Christopher Nolan Didn't Want Man of Steel's Ending
Man of Steel director Zack Snyder and writer David Goyer revealed on The Empire Film Podcast that producer/comic book movie Godfather Christopher Nolan initially did not approve of the controversial ending where Superman kills General Zod.
“Killing Zod was a big thing,” Goyer said. “And that was something that Chris Nolan originally said, ‘There’s no way you can do this’.... Originally, Zod got sucked into the Phantom Zone along with the others.”
When that ending proved to be unsatisfying, Goyer had to convince others to go with the twist. “We talked to some of the people at DC Comics and said, ‘Do you think there’s ever a way that Superman would kill someone?’ At first they said, ‘No way. No way.’ We said, ‘But what if he didn’t have a choice?’ Originally, Chris didn’t even want to let us try to write it. Zack and I said, ‘We think we can figure out a way that you’ll buy it.’ I came up with this idea of the heat vision and these people about to die. I wrote the scene and I gave it to Chris and he said, ‘OK, you convinced me. I buy it.’”
Goyer added that the decision goes a long way to modernize Superman for a new generation, saying, “If you don’t reinvent these characters…then they become stagnant, and they cease being relevant…hopefully, we’ve redefined Superman.”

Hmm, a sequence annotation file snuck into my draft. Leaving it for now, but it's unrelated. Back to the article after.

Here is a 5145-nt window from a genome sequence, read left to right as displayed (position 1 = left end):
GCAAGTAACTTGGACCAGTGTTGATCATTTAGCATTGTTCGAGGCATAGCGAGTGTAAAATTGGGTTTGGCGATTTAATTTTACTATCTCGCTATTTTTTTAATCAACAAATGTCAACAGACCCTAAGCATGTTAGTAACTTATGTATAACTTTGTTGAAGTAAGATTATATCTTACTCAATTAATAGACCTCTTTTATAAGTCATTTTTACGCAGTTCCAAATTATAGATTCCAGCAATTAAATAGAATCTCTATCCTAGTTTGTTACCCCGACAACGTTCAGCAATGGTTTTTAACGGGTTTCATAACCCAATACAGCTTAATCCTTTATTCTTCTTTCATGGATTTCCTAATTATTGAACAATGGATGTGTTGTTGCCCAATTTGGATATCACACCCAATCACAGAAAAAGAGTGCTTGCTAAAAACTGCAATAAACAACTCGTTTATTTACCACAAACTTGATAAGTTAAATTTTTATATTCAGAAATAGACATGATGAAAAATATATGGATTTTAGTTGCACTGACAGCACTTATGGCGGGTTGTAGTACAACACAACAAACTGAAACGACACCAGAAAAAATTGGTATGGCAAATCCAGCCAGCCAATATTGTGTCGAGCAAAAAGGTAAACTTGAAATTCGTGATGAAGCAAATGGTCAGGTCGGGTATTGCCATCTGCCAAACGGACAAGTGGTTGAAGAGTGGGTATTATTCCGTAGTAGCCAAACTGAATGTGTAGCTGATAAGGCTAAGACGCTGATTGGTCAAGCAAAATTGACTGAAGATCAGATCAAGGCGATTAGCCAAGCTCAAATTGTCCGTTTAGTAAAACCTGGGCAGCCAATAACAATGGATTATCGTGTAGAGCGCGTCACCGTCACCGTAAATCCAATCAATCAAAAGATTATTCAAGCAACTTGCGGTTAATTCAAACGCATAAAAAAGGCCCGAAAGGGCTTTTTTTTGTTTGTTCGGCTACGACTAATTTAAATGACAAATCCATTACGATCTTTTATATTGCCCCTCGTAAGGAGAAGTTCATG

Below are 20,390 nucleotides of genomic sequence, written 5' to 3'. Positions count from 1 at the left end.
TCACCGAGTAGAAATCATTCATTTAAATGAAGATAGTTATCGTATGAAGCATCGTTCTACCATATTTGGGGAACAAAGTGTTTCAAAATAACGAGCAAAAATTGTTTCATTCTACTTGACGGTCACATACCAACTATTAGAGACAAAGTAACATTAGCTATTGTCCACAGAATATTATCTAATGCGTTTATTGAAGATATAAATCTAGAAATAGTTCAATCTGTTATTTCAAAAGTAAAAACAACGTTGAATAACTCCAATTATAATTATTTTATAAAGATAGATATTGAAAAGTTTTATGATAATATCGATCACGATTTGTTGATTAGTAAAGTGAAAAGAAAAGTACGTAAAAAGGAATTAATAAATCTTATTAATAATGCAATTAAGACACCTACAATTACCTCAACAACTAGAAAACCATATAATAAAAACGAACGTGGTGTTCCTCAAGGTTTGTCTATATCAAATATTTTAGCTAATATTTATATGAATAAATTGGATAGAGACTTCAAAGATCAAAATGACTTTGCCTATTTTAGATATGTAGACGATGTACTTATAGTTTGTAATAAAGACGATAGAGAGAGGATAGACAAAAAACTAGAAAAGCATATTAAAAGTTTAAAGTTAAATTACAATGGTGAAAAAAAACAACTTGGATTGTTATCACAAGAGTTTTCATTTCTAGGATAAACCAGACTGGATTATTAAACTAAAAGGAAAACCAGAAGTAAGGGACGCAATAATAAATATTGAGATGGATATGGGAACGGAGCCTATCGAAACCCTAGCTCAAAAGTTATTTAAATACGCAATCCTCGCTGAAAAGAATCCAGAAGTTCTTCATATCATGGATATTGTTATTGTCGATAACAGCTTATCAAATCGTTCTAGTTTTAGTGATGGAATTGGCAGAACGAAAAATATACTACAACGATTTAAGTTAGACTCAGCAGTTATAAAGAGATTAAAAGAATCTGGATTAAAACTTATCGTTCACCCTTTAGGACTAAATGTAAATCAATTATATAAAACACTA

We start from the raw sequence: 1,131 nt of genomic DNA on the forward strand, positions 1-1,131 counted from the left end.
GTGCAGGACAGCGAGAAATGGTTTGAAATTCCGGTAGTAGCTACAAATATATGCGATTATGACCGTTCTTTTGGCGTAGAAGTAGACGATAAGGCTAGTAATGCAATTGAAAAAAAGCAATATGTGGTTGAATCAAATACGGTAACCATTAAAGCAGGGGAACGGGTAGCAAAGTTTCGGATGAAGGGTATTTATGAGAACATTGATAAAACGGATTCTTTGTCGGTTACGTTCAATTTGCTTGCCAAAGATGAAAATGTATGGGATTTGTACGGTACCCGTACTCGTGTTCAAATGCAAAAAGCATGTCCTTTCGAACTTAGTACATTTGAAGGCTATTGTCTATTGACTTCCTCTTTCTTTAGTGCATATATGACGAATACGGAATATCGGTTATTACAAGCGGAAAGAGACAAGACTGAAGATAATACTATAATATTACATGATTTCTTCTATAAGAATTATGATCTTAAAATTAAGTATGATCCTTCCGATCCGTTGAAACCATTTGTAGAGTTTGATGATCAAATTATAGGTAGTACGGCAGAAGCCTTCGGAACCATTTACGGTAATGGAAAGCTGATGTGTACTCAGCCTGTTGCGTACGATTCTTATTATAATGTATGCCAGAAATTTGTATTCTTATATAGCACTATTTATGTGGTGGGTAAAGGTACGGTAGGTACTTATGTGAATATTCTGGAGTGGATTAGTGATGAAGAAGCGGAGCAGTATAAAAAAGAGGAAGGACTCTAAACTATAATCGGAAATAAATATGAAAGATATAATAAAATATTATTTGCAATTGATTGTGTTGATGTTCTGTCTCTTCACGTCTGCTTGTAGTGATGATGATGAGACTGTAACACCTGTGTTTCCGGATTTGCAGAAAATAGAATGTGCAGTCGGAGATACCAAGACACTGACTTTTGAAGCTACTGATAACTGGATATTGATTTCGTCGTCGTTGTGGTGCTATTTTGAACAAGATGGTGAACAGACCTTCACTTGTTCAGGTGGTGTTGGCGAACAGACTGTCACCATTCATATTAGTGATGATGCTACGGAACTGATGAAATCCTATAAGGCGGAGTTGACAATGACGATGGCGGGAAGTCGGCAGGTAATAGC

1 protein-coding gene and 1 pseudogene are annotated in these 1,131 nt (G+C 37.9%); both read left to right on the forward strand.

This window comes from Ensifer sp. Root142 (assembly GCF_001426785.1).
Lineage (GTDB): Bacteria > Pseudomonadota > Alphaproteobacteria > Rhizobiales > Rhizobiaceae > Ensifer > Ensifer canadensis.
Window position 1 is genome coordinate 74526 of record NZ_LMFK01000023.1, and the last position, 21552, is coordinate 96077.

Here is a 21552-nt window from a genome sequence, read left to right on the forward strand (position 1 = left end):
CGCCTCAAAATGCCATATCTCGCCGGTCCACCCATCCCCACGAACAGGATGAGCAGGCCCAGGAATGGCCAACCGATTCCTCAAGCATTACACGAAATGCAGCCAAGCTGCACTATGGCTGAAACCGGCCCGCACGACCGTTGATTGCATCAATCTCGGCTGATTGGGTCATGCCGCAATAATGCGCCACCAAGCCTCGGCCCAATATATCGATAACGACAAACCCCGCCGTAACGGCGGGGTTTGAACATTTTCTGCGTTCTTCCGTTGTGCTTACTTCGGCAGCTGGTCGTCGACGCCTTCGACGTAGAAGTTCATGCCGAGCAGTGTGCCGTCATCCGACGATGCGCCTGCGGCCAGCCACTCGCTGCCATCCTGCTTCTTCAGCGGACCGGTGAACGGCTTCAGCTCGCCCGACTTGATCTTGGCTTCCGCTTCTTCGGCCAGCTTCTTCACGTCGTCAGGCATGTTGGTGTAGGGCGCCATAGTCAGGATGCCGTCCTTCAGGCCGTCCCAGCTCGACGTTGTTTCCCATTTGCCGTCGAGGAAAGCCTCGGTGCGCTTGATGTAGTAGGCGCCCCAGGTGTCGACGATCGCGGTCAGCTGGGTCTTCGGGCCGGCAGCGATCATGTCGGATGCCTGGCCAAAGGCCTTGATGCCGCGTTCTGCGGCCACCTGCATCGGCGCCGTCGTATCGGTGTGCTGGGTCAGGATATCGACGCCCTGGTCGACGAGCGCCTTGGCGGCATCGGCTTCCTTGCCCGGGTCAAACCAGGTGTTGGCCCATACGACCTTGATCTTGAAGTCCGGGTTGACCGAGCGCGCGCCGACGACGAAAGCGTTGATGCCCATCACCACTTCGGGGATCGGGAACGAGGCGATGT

Snyder weighed in with the idea that Superman killing Zod is actually key to him developing as a hero.
“If it’s truly an origin story, his aversion to killing is unexplained,” Snyder said. “I felt like, if we could find a way of making it impossible for him - Kobayashi Maru, totally no way out - I felt like that could also make you go, ‘This is the why of him never killing again.’ He’s basically obliterated his entire people and his culture, and he is responsible for it, and he’s just, like, ‘How could I ever kill again?’”
The idea of a morally ambiguous and unpredictable Superman seemed to resonate with the director.
“If there were more adventures for our Superman to go on, you’re given this thing where, you don’t know 100 percent what he’s going to do. When you put in stone the concept that he won’t kill, and it’s totally in stone, it really erases an option in the viewer’s mind…you’ll always have in the back of your mind, ‘How far can you push him?’ If he sees Lois get hurt, or his mother get killed, you just made a really mad Superman that we know is capable of some really horrible stuff, if he wants to be. That’s the thing that’s cool about him, in some ways. The idea that he has the frailties of a human emotionally. But you don’t want to get that guy mad,” he said.